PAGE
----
ERIC Number: ED394224
Record Type: RIE
Publication Date: 1996-Mar-24
Behavior Disordered Students in Collaborative/Cooperative Classes: Does Behavior Improve?
Mills, Douglas; Bulach, Clete
This study examined whether the incidence of classroom behavior problems of students with behavior disorders were reduced in collaborative/cooperative classes when compared with traditional special education classes. Subjects were 15 students in grades 6 through 8 who spent half their class day in a collaborative/cooperative classroom and the other half in a traditional classroom. In the collaborative/cooperative model, a regular education teacher and a special education teacher worked together in a classroom with both regular and special needs students. The number of behavior problem referrals to the school office was compared for each of these settings. Results indicated a significant difference in number of office referrals, with 31 percent of subject referrals coming from the collaborative/cooperative classes and 69 percent from special education classes. Three factors of the collaborative/cooperative setting are suggested as responsible for this difference: (1) peer pressure; (2) clearly defined roles for the collaborating teachers; and (3) a strong discipline plan. (Contains 13 references.) (DB)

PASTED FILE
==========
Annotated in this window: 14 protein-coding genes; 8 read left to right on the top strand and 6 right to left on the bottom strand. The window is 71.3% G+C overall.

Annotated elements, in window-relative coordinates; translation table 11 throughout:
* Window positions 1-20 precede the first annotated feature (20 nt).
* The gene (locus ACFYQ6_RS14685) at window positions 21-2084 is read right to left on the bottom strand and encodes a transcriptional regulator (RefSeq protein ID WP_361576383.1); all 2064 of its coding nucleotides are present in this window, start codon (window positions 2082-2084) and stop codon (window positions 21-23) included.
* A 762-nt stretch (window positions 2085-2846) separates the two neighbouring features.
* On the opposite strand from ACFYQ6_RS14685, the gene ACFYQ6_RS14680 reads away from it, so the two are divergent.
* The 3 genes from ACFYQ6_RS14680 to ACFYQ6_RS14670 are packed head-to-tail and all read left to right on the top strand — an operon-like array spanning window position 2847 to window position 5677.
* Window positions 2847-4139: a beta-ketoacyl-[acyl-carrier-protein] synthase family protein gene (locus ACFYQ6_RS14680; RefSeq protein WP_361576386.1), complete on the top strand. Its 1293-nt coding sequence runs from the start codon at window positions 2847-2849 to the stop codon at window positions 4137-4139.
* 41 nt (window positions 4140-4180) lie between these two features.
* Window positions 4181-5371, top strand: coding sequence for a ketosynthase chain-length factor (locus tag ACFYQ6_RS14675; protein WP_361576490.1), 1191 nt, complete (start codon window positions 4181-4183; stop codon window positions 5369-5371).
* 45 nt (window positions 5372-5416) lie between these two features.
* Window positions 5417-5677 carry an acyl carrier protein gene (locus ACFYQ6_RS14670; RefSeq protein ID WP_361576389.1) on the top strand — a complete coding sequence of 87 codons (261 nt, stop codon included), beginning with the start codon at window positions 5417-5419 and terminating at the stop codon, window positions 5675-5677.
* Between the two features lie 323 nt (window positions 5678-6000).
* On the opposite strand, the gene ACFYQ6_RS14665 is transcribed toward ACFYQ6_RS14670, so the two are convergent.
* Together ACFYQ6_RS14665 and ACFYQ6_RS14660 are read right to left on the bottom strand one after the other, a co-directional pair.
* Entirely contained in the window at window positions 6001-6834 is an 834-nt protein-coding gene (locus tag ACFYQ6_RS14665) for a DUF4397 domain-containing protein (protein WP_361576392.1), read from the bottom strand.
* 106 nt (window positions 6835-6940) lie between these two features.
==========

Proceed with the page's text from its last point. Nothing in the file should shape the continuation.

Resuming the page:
Descriptors: Behavior Disorders, Behavior Patterns, Behavior Problems, Classroom Environment, Discipline, Incidence, Inclusive Schools, Intermediate Grades, Junior High Schools, Mainstreaming, Middle Schools, Peer Influence, Referral, Regular and Special Education Relationship, Student Behavior, Teacher Collaboration
Publication Type: Reports - Research; Speeches/Meeting Papers
Education Level: N/A
Authoring Institution: N/A
Note: Paper presented at the National Dropout Prevention Conference (Tampa, FL, March 24, 1996).